Seeing an End to Preventable Blindness

Four experts in global ophthalmology call for a higher priority on restoring sight in low-resource countries.

By Alicia Banks

Published September 28, 2023, last updated on October 2, 2023 under Around DGHI

Bidya Pant, M.D., remembers the moment he wanted to become an eye surgeon. He saw a hospital in Nepal turn away a blind man needing cataract surgery because it didn’t have resident eye surgeons, only outsiders who visited on medical tours or missions.

Pant went on to become one of the first partner surgeons for HelpMeSee, a nonprofit organization seeking to end treatable blindness worldwide. Since 2011, he’s performed more than 130,000 eye surgeries and opened six eye centers in South Asia.

But even Pant’s remarkable productivity has barely dented the need for accessible eye surgery. Globally, nearly 43 million people are blind due to conditions that could be fixed through procedures like catacact surgery.

“The main priority in countries isn’t eye care but malaria, cholera and other life-threatening diseases,” Pant said at a recent DGHI event. “We need to change our prospective about blindness.”

Pant joined other leaders in eye surgery at a DGHI Think Global event on Sept. 26 on preventable blindness. The talk, co-hosted by the DukeGlobal Ophthalmology Program and moderated by Lloyd Williams, M.D., Ph.D., a Duke eye surgeon and DGHI affiliate, underscored the significant socioeconomic and health benefits that could come from increasing global access to eye care and eye surgeries.

“You see new life in an adult when the bandages come off. That’s why we’re so passionate about what we do.

Lloyd Williams, M.D., Ph.D. — Director, Duke Global Ophthalmology Program

Geoffrey Tabin, M.D., a Stanford University professor and co-founder of the Himalayan Cataract Project, noted that ending blindness improves the lives of more than just the person who regains sight. He shared a picture of from South Sudan of a young boy leading a blind man with a stick. Restoring the man’s sight not only allows him to return to work, it frees the boy to attend school and pursue a career on his own, Tabin said.

“Once you do the surgery, the person is cured [for life],” he said. “There is almost no other fix like that in global health.”

Williams, who has performed thousands of cataract surgeries in Africa and Central America, said the procedure costs roughly $25 to perform, making it one of the most cost-effective interventions in global health.

“You see new life in an adult when the bandages come off,” Williams said. “When it’s a kid with blindness, it occurs to them right away, ‘I have a future now.’ That’s why we’re so passionate about what we do.”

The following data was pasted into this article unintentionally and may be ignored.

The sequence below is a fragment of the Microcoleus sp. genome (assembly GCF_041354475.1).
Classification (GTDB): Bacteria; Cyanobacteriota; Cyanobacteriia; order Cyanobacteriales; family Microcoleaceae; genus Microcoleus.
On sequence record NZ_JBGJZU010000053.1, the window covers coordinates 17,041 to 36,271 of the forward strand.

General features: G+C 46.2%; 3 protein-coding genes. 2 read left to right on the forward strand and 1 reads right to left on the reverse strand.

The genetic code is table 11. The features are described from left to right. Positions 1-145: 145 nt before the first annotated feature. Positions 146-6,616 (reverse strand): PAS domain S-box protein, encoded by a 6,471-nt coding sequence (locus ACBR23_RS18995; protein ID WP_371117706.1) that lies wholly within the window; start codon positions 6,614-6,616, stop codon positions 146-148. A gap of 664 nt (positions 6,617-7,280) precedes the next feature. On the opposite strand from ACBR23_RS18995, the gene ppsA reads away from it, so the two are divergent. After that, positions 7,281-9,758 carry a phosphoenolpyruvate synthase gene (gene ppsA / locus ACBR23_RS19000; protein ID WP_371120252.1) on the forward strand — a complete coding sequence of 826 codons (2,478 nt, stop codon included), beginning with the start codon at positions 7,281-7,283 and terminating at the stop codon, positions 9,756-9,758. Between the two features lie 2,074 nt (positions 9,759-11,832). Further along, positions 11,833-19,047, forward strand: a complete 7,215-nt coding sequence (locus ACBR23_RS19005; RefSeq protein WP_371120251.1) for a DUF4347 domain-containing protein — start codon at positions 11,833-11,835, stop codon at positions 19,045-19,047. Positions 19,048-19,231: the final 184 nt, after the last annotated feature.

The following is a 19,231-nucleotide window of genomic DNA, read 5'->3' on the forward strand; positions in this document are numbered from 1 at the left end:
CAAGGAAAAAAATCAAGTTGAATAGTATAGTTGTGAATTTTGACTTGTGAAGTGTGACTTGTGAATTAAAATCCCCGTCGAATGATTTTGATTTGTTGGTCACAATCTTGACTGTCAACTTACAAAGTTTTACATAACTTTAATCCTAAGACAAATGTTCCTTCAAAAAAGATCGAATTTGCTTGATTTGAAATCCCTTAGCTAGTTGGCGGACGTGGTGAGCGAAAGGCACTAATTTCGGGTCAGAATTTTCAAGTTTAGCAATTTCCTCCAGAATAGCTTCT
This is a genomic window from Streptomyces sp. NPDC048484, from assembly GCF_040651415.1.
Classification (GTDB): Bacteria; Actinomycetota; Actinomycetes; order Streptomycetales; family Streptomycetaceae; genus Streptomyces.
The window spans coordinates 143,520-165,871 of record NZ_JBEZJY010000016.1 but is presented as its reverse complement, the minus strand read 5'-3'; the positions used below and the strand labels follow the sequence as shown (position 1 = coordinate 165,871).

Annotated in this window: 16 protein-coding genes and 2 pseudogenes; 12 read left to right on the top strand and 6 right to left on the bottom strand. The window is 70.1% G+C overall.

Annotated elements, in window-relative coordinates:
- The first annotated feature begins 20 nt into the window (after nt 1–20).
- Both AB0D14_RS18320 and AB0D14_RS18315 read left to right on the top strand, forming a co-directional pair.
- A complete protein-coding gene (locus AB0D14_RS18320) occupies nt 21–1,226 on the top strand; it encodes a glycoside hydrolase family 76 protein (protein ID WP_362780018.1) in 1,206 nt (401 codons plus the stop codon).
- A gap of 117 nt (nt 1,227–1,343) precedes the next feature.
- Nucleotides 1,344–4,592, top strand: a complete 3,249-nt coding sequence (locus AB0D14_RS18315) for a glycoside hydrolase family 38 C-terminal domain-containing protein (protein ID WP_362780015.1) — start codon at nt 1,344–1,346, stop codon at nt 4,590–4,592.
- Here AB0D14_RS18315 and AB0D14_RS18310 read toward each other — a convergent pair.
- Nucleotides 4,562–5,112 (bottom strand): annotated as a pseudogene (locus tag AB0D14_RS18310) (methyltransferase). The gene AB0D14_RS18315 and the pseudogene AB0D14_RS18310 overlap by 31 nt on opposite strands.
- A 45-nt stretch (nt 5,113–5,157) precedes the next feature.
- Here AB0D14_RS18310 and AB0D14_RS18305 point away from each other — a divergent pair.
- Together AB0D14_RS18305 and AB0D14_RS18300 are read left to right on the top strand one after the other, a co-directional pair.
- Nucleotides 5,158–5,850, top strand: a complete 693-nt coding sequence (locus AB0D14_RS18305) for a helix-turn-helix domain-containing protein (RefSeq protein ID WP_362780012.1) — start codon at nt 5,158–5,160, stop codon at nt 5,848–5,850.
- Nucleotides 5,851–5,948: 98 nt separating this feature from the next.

In Sierra Leone, Williams has worked with Jalikatu Mustapha, M.D., the director of the country’s national eye program, to perform the first corneal transplants in the country. Mustapha said with just. A handful of trained ophthalmologists, Sierra Leone needs more training and facilities to expand access to eye care, especially for people who live in rural parts of the country.

Mustapha and her team are training more students and doctors to provide eye services. During the last two years, they’ve screened more than 40,000 people.

“Now, we are taking eye services to people by establishing regular camps to screen and treat them,” she said. “The primary healthcare workers are delivering the care to people at home.”

But Mustapha, who was recently appointed as the Deputy Minister of Health in Sierra Leone, echoed other panelists in saying that eye care needs to be better integrated into national health systems.

Asked how global health scholars and practitioners can help developing countries advance those goals, Mustapha advised students and researchers to seek input from local communities about what they need.

“Many developing countries depend on NGOs and partners to move the health sector forward,” she said. “It goes a long way when a partner asks us what we need and how they think they can help. It makes us feel confident to tell them, then tell our government and give that to the people.”

Williams noted the importance of having this discussion in a global health context, saying more collaboration is needed between ophthalmologists and the global health community.

“We want to invite all of you to partner with us in providing eye care,” he said. “Hopefully, you’ll invite us in the care that you’re doing so we can integrate eye and medical care together.”